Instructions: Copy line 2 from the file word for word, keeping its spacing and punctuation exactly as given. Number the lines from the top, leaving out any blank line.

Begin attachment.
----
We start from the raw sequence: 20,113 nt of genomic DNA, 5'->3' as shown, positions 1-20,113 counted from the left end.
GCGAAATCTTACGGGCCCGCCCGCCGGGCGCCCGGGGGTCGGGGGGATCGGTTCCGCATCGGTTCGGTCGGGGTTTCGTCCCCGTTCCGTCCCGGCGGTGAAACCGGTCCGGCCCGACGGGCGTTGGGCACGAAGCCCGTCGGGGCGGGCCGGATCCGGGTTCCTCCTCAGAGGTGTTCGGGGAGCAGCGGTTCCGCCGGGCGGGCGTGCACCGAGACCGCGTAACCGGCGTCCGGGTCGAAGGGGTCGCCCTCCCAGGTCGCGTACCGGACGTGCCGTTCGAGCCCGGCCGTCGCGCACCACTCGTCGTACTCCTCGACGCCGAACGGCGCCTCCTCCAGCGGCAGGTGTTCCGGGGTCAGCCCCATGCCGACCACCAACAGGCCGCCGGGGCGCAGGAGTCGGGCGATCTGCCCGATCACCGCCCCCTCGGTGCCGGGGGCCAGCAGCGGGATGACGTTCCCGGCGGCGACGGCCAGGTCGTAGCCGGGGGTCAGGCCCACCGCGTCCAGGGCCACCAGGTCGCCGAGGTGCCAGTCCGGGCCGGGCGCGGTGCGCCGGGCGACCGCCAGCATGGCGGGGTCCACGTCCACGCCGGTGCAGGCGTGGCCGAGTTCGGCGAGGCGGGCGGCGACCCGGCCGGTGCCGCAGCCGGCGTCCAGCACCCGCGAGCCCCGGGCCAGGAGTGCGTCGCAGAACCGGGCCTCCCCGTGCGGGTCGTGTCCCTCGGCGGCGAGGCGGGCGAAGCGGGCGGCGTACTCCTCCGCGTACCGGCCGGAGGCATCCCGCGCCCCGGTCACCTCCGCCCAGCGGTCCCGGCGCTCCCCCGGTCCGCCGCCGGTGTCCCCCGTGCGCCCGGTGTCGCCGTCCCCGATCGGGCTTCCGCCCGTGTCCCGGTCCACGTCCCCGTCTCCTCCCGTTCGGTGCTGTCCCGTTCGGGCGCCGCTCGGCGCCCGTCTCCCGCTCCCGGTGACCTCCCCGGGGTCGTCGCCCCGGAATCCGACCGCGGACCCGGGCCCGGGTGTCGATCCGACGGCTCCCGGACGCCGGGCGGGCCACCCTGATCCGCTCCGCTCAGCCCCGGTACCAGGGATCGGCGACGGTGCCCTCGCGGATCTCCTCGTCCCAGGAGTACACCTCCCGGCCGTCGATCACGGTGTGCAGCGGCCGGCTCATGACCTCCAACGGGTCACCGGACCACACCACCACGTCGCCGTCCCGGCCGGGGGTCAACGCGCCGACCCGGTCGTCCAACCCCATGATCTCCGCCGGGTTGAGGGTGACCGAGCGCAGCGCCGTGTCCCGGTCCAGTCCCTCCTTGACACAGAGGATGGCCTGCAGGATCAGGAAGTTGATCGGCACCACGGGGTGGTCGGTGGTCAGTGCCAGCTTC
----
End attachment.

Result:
GCGAAATCTTACGGGCCCGCCCGCCGGGCGCCCGGGGGTCGGGGGGATCGGTTCCGCATCGGTTCGGTCGGGGTTTCGTCCCCGTTCCGTCCCGGCGGTGAAACCGGTCCGGCCCGACGGGCGTTGGGCACGAAGCCCGTCGGGGCGGGCCGGATCCGGGTTCCTCCTCAGAGGTGTTCGGGGAGCAGCGGTTCCGCCGGGCGGGCGTGCACCGAGACCGCGTAACCGGCGTCCGGGTCGAAGGGGTCGCCCTCCCAGGTCGCGTACCGGACGTGCCGTTCGAGCCCGGCCGTCGCGCACCACTCGTCGTACTCCTCGACGCCGAACGGCGCCTCCTCCAGCGGCAGGTGTTCCGGGGTCAGCCCCATGCCGACCACCAACAGGCCGCCGGGGCGCAGGAGTCGGGCGATCTGCCCGATCACCGCCCCCTCGGTGCCGGGGGCCAGCAGCGGGATGACGTTCCCGGCGGCGACGGCCAGGTCGTAGCCGGGGGTCAGGCCCACCGCGTCCAGGGCCACCAGGTCGCCGAGGTGCCAGTCCGGGCCGGGCGCGGTGCGCCGGGCGACCGCCAGCATGGCGGGGTCCACGTCCACGCCGGTGCAGGCGTGGCCGAGTTCGGCGAGGCGGGCGGCGACCCGGCCGGTGCCGCAGCCGGCGTCCAGCACCCGCGAGCCCCGGGCCAGGAGTGCGTCGCAGAACCGGGCCTCCCCGTGCGGGTCGTGTCCCTCGGCGGCGAGGCGGGCGAAGCGGGCGGCGTACTCCTCCGCGTACCGGCCGGAGGCATCCCGCGCCCCGGTCACCTCCGCCCAGCGGTCCCGGCGCTCCCCCGGTCCGCCGCCGGTGTCCCCCGTGCGCCCGGTGTCGCCGTCCCCGATCGGGCTTCCGCCCGTGTCCCGGTCCACGTCCCCGTCTCCTCCCGTTCGGTGCTGTCCCGTTCGGGCGCCGCTCGGCGCCCGTCTCCCGCTCCCGGTGACCTCCCCGGGGTCGTCGCCCCGGAATCCGACCGCGGACCCGGGCCCGGGTGTCGATCCGACGGCTCCCGGACGCCGGGCGGGCCACCCTGATCCGCTCCGCTCAGCCCCGGTACCAGGGATCGGCGACGGTGCCCTCGCGGATCTCCTCGTCCCAGGAGTACACCTCCCGGCCGTCGATCACGGTGTGCAGCGGCCGGCTCATGACCTCCAACGGGTCACCGGACCACACCACCACGTCGCCGTCCCGGCCGGGGGTCAACGCGCCGACCCGGTCGTCCAACCCCATGATCTCCGCCGGGTTGAGGGTGACCGAGCGCAGCGCCGTGTCCCGGTCCAGTCCCTCCTTGACACAGAGGATGGCCTGCAGGATCAGGAAGTTGATCGGCACCACGGGGTGGTCGGTGGTCAGTGCCAGCTTC